Being part of the next generation of developers who will help connect the world brought Embry-Riddle student Courtney Thurston to the F8 Facebook Developer Conference in San Francisco earlier this month. During the conference, Thurston, a Computer Engineering freshman, had the opportunity to see Facebook CEO Mark Zuckerberg deliver a keynote address in which he unveiled the social networking company’s 10-year roadmap.
Thurston, who will be interning this summer at Microsoft’s data group, said that one of the highlights of the conference was learning about Facebook’s plans for improving machine learning and artificial intelligence to help make products more accessible for the disabled.
“Facebook is a super smart company in that they’re not just invested in their social media platform but they’ve also acquired Instagram and are investing heavily in artificial intelligence, advanced machine learning, and virtual reality platforms,” said Thurston, a member of Embry-Riddle’s Honors Program. “These are tools that are already making our lives a lot easier, and are extremely promising in accessibility and health fields, too.”
Zuckerberg also shared his vision for improving access to education and opportunities for everyone through advances in technology.
“The work we are all doing is so important because we can actually give people a voice. Instead of building walls, we can help people build bridges,” he said during the keynote.
The 10-year roadmap that Zuckerberg laid out includes new tools and a new mobile framework for apps such as:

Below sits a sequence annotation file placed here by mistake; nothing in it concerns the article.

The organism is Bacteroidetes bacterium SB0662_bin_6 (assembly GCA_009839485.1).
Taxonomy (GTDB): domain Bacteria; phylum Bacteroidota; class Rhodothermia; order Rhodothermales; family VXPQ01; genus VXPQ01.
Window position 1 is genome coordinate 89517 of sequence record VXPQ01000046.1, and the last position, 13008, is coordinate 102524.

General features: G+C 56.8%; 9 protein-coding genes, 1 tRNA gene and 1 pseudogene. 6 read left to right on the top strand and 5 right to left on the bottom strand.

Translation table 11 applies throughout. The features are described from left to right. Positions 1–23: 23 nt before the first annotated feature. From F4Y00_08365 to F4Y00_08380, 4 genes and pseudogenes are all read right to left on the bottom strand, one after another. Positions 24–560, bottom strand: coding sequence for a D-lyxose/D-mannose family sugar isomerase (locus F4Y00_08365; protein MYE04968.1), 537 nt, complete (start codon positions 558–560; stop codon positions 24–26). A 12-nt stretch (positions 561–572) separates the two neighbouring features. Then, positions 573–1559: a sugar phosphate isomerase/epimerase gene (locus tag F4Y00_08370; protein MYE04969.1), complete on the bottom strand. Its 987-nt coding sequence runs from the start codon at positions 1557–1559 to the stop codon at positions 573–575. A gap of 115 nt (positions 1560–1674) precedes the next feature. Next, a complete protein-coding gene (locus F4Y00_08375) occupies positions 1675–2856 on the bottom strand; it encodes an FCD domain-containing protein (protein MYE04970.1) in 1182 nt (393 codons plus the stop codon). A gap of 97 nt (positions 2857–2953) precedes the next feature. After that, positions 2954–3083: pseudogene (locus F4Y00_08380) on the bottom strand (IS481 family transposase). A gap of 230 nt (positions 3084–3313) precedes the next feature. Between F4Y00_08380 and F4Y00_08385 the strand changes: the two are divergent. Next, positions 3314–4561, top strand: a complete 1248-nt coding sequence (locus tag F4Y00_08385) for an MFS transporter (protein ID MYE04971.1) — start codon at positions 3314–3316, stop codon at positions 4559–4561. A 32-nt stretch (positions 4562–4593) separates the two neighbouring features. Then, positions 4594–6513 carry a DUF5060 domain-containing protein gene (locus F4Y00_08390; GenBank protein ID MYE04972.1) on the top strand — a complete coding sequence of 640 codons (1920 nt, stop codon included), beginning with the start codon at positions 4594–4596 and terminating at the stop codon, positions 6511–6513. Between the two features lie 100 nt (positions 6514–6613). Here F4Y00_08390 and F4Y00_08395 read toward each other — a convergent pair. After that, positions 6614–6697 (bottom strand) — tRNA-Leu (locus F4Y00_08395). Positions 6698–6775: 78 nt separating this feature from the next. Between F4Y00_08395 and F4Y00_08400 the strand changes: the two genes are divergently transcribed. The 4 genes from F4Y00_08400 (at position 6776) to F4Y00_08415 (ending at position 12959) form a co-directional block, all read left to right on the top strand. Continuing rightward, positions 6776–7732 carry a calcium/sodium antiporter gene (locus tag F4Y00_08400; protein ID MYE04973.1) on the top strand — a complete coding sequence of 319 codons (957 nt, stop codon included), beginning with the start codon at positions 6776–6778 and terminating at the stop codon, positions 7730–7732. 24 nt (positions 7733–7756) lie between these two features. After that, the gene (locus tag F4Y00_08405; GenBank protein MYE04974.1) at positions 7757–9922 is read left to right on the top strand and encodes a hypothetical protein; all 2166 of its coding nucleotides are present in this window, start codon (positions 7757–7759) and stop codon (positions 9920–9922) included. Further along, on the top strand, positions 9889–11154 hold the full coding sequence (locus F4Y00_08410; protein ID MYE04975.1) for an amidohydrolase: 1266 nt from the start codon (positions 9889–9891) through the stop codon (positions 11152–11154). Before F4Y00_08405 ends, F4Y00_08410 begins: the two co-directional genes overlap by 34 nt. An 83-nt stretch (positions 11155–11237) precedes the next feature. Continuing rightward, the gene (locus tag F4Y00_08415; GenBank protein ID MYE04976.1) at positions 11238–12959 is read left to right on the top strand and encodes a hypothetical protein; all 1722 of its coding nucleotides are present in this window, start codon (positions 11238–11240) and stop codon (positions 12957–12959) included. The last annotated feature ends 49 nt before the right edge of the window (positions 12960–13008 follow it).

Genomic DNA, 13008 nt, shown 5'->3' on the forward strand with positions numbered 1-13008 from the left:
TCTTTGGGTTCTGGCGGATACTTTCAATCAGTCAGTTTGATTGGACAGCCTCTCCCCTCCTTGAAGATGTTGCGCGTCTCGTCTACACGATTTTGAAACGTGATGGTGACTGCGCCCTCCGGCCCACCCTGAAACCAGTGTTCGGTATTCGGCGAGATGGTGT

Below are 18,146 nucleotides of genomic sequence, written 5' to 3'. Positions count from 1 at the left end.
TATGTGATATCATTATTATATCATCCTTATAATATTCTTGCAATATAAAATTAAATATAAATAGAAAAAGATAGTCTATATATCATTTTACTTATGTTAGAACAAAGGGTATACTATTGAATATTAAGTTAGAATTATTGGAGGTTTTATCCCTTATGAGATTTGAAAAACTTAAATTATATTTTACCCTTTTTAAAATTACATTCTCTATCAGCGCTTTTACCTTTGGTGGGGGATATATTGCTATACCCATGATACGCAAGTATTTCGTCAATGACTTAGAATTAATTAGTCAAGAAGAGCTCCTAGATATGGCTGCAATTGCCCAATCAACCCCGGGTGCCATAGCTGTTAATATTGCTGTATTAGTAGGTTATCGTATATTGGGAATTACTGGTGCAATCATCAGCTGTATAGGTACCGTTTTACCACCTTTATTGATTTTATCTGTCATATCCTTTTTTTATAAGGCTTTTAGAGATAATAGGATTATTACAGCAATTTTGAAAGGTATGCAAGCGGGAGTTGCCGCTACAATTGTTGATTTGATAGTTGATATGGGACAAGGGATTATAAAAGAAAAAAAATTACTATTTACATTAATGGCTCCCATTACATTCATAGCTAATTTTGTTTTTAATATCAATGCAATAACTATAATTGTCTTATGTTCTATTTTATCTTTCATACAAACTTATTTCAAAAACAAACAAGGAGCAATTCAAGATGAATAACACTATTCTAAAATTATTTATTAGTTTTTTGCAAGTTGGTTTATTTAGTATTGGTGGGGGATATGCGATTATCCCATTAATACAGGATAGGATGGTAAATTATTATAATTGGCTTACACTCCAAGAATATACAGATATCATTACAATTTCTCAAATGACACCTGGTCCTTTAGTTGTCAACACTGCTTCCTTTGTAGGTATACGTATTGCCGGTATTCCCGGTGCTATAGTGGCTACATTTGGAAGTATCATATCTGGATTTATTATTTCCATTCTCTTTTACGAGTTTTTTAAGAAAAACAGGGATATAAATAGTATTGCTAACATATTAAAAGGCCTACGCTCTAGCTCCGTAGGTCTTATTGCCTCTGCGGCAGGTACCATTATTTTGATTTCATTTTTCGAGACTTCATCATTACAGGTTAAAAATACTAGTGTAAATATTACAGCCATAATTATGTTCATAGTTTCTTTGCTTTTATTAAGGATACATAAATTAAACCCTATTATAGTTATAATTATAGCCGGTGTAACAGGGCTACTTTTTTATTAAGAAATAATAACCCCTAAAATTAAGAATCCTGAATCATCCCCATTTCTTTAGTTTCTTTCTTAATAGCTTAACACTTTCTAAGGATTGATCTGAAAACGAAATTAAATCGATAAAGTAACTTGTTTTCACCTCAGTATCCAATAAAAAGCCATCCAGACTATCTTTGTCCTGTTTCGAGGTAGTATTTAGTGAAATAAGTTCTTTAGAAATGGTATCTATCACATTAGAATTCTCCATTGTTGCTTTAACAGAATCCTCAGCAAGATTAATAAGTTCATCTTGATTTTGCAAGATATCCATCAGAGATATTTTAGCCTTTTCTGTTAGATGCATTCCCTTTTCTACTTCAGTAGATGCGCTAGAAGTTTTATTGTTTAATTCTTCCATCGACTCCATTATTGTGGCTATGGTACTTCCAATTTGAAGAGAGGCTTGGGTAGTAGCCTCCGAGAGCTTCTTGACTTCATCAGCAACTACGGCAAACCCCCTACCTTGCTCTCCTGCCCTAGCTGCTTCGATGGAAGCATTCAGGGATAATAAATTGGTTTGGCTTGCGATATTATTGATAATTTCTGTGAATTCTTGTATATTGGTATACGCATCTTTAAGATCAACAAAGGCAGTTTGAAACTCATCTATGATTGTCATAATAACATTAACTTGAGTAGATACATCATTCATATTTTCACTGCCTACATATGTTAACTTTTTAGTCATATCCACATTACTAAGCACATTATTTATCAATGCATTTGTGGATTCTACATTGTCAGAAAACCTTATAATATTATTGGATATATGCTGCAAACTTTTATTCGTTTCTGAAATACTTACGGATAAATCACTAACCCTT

The conference also featured leaders from Facebook’s apps and services, new products and interactive demonstrations for developers.
Last fall, Thurston attended the Grace Hopper Celebration of Women in Computing Conference where she received the opportunity to be considered for future Facebook events and internships. She received a scholarship from Grace Hopper to attend F8.
Thurston, who also received a free Samsung Galaxy phone, Gear VR Headset and handheld controllers given to all attendees, said she is looking forward to applying the ideas from the conference while working on a software engineering and product management rotation in Seattle. She said for her future career goals, she’s interested in machine learning, math modeling and data analytics.
“Big tech companies are exploring these spaces, so it’s an exciting time to be going to conferences and interning in the field,” Thurston said.
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